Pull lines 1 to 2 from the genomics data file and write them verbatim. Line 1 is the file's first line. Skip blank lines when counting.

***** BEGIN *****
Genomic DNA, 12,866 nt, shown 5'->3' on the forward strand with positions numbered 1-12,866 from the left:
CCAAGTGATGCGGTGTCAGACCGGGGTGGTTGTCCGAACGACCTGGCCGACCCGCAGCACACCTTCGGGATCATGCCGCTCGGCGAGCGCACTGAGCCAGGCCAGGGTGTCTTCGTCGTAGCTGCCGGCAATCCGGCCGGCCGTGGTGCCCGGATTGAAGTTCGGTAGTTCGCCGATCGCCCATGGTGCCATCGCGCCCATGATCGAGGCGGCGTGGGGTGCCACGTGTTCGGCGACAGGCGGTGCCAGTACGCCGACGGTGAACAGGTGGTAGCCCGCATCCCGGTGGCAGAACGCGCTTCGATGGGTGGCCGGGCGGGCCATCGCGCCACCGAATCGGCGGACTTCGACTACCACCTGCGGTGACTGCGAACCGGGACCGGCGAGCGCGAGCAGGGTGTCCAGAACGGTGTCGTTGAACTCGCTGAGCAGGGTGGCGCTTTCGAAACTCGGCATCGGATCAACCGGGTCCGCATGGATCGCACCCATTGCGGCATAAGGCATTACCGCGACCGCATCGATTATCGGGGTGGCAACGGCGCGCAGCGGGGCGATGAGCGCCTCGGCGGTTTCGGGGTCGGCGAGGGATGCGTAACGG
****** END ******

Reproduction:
Genomic DNA, 12,866 nt, shown 5'->3' on the forward strand with positions numbered 1-12,866 from the left:
CCAAGTGATGCGGTGTCAGACCGGGGTGGTTGTCCGAACGACCTGGCCGACCCGCAGCACACCTTCGGGATCATGCCGCTCGGCGAGCGCACTGAGCCAGGCCAGGGTGTCTTCGTCGTAGCTGCCGGCAATCCGGCCGGCCGTGGTGCCCGGATTGAAGTTCGGTAGTTCGCCGATCGCCCATGGTGCCATCGCGCCCATGATCGAGGCGGCGTGGGGTGCCACGTGTTCGGCGACAGGCGGTGCCAGTACGCCGACGGTGAACAGGTGGTAGCCCGCATCCCGGTGGCAGAACGCGCTTCGATGGGTGGCCGGGCGGGCCATCGCGCCACCGAATCGGCGGACTTCGACTACCACCTGCGGTGACTGCGAACCGGGACCGGCGAGCGCGAGCAGGGTGTCCAGAACGGTGTCGTTGAACTCGCTGAGCAGGGTGGCGCTTTCGAAACTCGGCATCGGATCAACCGGGTCCGCATGGATCGCACCCATTGCGGCATAAGGCATTACCGCGACCGCATCGATTATCGGGGTGGCAACGGCGCGCAGCGGGGCGATGAGCGCCTCGGCGGTTTCGGGGTCGGCGAGGGATGCGTAACGG